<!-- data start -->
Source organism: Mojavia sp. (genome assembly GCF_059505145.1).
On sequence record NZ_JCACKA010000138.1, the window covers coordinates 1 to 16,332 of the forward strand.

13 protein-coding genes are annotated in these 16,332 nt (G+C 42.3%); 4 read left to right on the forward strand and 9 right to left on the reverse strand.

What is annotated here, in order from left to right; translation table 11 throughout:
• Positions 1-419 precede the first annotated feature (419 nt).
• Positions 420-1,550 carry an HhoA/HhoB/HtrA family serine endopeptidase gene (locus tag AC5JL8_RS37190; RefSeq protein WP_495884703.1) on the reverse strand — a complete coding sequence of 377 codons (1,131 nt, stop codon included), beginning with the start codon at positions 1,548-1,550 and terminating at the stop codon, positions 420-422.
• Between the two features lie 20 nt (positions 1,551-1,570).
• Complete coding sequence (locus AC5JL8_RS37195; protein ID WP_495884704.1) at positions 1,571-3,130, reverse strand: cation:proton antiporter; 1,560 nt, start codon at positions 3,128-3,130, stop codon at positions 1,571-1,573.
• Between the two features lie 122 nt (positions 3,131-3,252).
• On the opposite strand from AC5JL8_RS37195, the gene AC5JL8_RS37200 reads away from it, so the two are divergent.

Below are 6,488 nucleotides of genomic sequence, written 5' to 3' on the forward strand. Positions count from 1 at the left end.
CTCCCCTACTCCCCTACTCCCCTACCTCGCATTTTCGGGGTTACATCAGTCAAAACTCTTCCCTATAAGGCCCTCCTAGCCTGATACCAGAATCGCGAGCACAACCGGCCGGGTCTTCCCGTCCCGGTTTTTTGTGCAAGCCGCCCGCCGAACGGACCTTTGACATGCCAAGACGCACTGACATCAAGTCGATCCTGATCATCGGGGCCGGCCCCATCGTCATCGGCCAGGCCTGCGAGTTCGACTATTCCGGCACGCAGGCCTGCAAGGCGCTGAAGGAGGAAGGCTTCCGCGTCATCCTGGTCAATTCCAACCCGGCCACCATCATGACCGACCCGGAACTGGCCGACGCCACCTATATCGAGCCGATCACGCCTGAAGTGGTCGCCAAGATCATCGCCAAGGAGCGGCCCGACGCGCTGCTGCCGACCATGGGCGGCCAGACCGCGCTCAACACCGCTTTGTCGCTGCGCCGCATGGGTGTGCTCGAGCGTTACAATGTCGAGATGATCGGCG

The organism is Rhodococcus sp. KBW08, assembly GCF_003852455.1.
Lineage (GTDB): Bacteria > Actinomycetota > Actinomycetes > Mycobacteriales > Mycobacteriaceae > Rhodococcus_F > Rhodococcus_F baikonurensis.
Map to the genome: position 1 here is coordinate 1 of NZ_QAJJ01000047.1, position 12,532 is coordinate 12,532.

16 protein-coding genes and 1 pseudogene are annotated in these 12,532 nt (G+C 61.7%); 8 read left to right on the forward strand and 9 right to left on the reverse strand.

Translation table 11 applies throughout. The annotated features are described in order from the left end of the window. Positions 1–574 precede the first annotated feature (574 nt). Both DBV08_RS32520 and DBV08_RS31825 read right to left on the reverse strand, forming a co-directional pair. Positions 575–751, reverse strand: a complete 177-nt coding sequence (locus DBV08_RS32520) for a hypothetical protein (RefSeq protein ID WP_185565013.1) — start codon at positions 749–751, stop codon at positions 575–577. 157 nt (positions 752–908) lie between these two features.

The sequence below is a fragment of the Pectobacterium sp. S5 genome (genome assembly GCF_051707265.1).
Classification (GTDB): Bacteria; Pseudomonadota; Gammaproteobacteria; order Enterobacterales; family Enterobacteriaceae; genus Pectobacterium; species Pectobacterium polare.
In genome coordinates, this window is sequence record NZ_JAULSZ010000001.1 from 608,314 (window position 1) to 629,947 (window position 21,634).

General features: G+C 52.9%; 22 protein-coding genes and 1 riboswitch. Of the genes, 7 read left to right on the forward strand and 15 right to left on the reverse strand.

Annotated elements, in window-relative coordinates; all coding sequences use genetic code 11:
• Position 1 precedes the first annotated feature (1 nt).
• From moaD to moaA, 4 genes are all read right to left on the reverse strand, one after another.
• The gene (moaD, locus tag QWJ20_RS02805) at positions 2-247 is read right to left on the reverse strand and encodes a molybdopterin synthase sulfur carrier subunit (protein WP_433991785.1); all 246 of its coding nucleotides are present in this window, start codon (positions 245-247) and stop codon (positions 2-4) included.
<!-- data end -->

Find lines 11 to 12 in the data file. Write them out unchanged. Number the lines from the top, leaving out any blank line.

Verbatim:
Below are 6,488 nucleotides of genomic sequence, written 5' to 3' on the forward strand. Positions count from 1 at the left end.
CTCCCCTACTCCCCTACTCCCCTACCTCGCATTTTCGGGGTTACATCAGTCAAAACTCTTCCCTATAAGGCCCTCCTAGCCTGATACCAGAATCGCGAGCACAACCGGCCGGGTCTTCCCGTCCCGGTTTTTTGTGCAAGCCGCCCGCCGAACGGACCTTTGACATGCCAAGACGCACTGACATCAAGTCGATCCTGATCATCGGGGCCGGCCCCATCGTCATCGGCCAGGCCTGCGAGTTCGACTATTCCGGCACGCAGGCCTGCAAGGCGCTGAAGGAGGAAGGCTTCCGCGTCATCCTGGTCAATTCCAACCCGGCCACCATCATGACCGACCCGGAACTGGCCGACGCCACCTATATCGAGCCGATCACGCCTGAAGTGGTCGCCAAGATCATCGCCAAGGAGCGGCCCGACGCGCTGCTGCCGACCATGGGCGGCCAGACCGCGCTCAACACCGCTTTGTCGCTGCGCCGCATGGGTGTGCTCGAGCGTTACAATGTCGAGATGATCGGCG